Stress Test – Financial Modeling

Finding the flaws in a financial model

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Why Stress Test a Financial Model?

The last key step in preparing a financial model is stress testing it. The ability to stress test a financial model and find any flaws within it is a useful skill in improving the quality of a financial model. Stress testing also ensures no errors will occur in the future when the model has been handed off to the final user.

This final step is one that is often overlooked, even though stress testing a financial model prevents dissatisfied clients, managers, and executives.

How to stress test in financial modeling?

One of the easiest methods of stress testing is to test the formula logic built into the calculations of the financial model. A simple sanity test will reveal whether the resulting values make sense. A more robust extension of this test is to fill the formula down or to the right into adjacent cells, and see whether the change properly flows through. Does the filled down formula result in appropriate values? If not, that may mean that there is an overlooked reference within the formula that must be adjusted. As shown in the image below, one of the lines in the statement is not referencing correctly. Stress testing reveals these errors.

stress test errors

Because a financial model relies on the use of assumptions to calculate projected values, it becomes prudent to also stress test the formulas surrounding the assumptions. Test all probable and possible values of the assumptions and see if that crashes the formula. Decrease the assumption, increase it, flip its sign, or make it zero, and see whether the formulas still calculate properly. If, in any case, the formula errors or becomes nonsensical, a further look into the formula logic may be required for that specific assumption.

If multiple users operate within the financial model, check the output values against their copy or version of the model. Are the assumptions similar and do the results match exactly? This is also a good time to ensure that proper formatting has carried over into the new iterations of the model.

Error checking

Because of the structured nature of the core statements, it is not too difficult to ensure the data and calculations are correct. Below are just a few types of checks that can be placed within an Excel model to ensure that values are adding up correctly.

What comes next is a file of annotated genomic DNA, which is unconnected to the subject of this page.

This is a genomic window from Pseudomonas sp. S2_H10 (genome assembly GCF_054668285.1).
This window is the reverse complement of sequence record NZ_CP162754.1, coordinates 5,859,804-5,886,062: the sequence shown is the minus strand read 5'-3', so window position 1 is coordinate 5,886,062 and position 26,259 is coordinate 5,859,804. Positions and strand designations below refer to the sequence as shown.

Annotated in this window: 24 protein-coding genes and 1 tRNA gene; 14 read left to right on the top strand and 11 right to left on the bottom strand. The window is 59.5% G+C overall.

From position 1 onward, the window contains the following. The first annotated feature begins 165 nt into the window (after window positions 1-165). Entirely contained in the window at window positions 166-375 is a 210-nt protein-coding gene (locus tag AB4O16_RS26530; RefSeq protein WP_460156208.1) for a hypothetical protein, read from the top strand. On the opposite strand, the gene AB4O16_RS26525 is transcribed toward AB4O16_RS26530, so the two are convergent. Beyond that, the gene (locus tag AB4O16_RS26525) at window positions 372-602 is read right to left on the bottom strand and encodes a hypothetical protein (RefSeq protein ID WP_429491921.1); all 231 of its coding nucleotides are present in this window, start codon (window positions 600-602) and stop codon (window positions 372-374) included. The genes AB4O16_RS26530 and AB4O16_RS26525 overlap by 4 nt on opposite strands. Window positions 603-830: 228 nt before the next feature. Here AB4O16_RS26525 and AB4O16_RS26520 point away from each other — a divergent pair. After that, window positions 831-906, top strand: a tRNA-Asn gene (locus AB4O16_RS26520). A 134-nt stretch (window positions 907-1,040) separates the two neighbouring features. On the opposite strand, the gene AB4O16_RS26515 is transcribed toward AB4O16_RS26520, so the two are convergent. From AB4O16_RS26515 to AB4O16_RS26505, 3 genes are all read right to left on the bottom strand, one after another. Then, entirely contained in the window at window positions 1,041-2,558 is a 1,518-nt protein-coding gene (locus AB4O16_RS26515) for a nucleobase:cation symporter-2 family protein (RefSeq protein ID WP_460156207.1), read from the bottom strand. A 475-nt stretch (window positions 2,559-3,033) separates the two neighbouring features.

• Does the balance sheet add up? Do Assets minus Liabilities minus Equity equal zero?

  • Does the change to retained earnings in the current period equal net income minus dividends?

  • Does the ending cash balance in the cash flow equal the cash balance in the balance sheet?

  • Do ending values in the supporting schedules match their corresponding values in the core statements?

  • One master error checks to determine whether all of the above are resulting correctly.

Placing these checks within a financial model enables the user to ensure calculations are being done correctly, and that no formula logic has been made erroneously. The more checks in place, the more secure the financial model is from errors appearing.

Read more about financial modeling!

See the following free CFI resources to learn more.

Analyst Certification FMVA® Program

Below is a break down of subject weightings in the FMVA® financial analyst program. As you can see there is a heavy focus on financial modeling, finance, Excel, business valuation, budgeting/forecasting, PowerPoint presentations, accounting and business strategy.


Financial Analyst certification curriculum


A well rounded financial analyst possesses all of the above skills!


Additional Questions & Answers

CFI is the global institution behind the financial modeling and valuation analyst FMVA® Designation. CFI is on a mission to enable anyone to be a great financial analyst and have a great career path. In order to help you advance your career, CFI has compiled many resources to assist you along the path.

In order to become a great financial analyst, here are some more questions and answers for you to discover:


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